Swinging for the Fences

A friend of mine just won $6,800 in the lottery.  I’m not sure how much was “invested” to achieve this return, but I’m guessing it was significantly less than $6,800.  Looking at her lottery win from a retirement-savings perspective, it would be nice if one of my investments were to return that kind of money.  The problem with hoping for this kind of return is that these are generally risky investments.  I (like most people) hate to lose money.

Like the old lottery commercials say though, “you can’t win if you don’t play” – I’ll never be able to achieve the large gains making safe bets on the stock market.  I can expect steady money from dividends (hopefully), but not a significant return that could shorten my working time.  So, what are my options to achieve large gains?

  • I could utilize a gambling system discussed here, which would perhaps allow me to achieve greater gains for the risk taken.
  • I could listen to someone like Jim Cramer or any number of so-called stock prognosticators.
  • I could follow the penny-stock spam (those guys can’t be wrong, could they??) 😉

The bottom line is, is that the “Home Run” is likely not going to come from an index or mutual fund (or other less-risky assets), rather it requires some luck and risking a lot of capital (Robert explains what could be described as a “risky” investment in REITs here, that worked out well for him – a similar gamble was taken by Derek Foster which allowed him to accrue enough capital to retire very early).  To be able to carry this out, I think an investor has to have a bit of a gambler in them, the ability to assess and accept that the bet they are making in the market is the right one, and the ability to not be crushed if the gamble fails.  Although investing in general is a risky endeavour, taking no risk is also risky, as your investment could possibly be eaten up by inflation over time.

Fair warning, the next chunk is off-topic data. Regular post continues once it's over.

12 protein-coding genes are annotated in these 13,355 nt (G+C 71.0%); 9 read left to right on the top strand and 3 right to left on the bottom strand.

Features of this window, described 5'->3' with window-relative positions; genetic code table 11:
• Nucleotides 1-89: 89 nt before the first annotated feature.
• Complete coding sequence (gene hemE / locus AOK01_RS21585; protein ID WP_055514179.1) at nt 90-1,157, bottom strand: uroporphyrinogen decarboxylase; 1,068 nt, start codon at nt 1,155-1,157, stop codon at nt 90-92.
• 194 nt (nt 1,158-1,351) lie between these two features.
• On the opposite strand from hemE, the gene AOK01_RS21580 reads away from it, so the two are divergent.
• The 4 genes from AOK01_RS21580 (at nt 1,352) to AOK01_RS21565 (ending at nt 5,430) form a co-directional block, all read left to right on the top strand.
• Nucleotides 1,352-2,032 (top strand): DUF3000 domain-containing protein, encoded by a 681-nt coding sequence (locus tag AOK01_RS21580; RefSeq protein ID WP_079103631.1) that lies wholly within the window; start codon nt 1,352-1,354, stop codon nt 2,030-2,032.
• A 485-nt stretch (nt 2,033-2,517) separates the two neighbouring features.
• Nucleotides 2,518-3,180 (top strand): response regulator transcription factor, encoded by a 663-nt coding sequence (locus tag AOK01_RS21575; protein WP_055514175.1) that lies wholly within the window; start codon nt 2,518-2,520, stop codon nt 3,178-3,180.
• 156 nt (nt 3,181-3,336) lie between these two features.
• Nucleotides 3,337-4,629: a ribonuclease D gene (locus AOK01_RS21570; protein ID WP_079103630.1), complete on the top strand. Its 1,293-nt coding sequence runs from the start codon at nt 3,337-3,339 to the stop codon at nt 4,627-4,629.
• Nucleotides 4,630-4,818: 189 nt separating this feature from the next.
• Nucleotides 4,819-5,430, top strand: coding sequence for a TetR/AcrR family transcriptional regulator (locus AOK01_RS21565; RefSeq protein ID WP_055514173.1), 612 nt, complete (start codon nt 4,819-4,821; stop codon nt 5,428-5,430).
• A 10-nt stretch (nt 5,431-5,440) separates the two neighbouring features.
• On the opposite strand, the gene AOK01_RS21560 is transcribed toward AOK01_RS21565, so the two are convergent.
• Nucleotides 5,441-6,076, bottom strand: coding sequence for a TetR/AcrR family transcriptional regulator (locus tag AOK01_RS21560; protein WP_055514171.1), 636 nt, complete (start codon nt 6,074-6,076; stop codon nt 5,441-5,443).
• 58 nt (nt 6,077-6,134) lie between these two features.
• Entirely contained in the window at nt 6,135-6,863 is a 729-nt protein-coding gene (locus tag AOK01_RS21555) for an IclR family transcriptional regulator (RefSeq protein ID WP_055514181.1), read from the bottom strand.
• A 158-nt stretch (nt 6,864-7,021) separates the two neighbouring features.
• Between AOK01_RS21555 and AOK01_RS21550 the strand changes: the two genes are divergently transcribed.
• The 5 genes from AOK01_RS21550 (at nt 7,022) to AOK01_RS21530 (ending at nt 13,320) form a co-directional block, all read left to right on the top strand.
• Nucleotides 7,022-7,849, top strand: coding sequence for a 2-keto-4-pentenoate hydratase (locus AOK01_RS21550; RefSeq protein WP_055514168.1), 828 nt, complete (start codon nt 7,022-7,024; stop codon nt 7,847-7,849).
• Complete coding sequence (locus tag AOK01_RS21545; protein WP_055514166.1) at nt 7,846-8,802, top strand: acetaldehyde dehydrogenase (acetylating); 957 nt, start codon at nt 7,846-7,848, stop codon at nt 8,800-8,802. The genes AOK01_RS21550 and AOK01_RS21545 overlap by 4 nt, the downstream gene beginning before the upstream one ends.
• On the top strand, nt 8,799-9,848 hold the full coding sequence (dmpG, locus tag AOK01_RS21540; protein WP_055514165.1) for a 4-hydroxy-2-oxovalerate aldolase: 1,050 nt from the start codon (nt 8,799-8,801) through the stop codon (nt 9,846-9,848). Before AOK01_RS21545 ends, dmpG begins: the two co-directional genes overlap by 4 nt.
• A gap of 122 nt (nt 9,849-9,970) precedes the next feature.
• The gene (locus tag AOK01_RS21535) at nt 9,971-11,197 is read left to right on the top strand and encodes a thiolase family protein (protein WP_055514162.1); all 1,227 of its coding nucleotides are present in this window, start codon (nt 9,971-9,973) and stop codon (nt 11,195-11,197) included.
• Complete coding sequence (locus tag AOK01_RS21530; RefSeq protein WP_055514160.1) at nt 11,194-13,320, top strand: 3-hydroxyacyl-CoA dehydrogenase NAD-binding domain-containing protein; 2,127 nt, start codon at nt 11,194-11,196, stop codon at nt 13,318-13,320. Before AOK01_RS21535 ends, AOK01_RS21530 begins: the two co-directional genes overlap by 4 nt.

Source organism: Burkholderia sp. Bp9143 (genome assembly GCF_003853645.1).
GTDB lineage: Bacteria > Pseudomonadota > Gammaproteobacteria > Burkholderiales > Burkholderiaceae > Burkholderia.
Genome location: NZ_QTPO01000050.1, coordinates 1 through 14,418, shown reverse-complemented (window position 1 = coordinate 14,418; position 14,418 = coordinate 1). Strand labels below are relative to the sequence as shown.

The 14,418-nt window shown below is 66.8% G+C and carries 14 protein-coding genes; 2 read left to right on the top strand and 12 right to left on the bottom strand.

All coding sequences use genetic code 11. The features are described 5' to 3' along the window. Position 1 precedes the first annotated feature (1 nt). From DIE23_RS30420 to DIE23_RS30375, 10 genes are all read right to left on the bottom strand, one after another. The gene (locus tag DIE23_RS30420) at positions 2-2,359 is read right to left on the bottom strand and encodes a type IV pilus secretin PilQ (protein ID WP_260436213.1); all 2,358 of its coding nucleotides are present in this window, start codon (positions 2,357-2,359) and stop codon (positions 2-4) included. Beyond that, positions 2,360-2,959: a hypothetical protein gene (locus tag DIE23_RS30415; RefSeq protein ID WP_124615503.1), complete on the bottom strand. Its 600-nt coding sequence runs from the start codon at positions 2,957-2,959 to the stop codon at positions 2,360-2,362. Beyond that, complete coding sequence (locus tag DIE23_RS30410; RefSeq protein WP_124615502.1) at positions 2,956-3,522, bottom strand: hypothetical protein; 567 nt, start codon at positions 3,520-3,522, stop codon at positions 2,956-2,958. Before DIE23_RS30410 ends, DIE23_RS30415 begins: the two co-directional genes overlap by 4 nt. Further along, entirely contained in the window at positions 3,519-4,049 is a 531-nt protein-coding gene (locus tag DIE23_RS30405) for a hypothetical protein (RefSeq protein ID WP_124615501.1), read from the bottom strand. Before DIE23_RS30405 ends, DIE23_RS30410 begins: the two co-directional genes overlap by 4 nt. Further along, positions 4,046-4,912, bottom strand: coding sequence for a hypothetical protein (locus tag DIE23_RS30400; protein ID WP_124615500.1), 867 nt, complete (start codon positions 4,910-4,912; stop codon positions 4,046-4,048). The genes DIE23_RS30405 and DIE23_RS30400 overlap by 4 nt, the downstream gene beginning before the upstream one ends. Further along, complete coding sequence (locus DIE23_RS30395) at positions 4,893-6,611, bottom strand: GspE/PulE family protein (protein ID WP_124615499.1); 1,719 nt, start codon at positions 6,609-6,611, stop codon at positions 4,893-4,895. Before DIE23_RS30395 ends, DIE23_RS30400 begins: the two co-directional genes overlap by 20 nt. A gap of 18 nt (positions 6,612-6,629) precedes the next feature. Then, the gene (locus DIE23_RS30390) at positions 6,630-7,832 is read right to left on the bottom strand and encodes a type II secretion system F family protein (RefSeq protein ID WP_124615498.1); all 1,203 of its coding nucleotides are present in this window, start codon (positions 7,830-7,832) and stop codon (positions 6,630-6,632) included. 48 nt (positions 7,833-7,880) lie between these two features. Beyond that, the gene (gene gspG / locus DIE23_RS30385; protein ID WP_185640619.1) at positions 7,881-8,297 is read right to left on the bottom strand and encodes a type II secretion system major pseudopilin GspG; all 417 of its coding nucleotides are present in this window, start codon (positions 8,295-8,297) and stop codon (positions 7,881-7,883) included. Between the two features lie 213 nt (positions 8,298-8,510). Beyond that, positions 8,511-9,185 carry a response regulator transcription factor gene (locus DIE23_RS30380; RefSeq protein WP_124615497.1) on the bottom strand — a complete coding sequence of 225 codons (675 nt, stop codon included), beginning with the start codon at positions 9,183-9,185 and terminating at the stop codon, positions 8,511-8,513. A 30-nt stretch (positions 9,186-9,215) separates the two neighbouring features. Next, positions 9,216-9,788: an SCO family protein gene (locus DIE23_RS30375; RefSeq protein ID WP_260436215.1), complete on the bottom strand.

Personally, I am not at a point in investing (0% of my household income is currently being invested in the market), but I think that when the time comes, 5-10% of my investments will be made in stocks that would have the potential of increasing significantly.  I won’t like it if/when the investments  fail, but the opportunity to achieve a high return that would significantly reduce my years to retirement would be something (to me) that is worth the risk.

I’m wondering if other people have a “risky investment” account that they have set aside to attempt to achieve large gains?  Do you generally play it safe?  Have you been burned by a risky investment in the past?

8 thoughts on “Swinging for the Fences”

  1. It’s not fun to talk about investments that haven’t worked out. I’ve lost money on penny stocks, although on relatively small amounts invested. You’re right that mutual/index funds will never shoot the lights out. Some very smart people suggest a barbell strategy: split your investments between safety and high-flyers. The safe portion will weather the inevitable storms and the high-flyers should, on average, provide your return. I’m still working out how to implement this.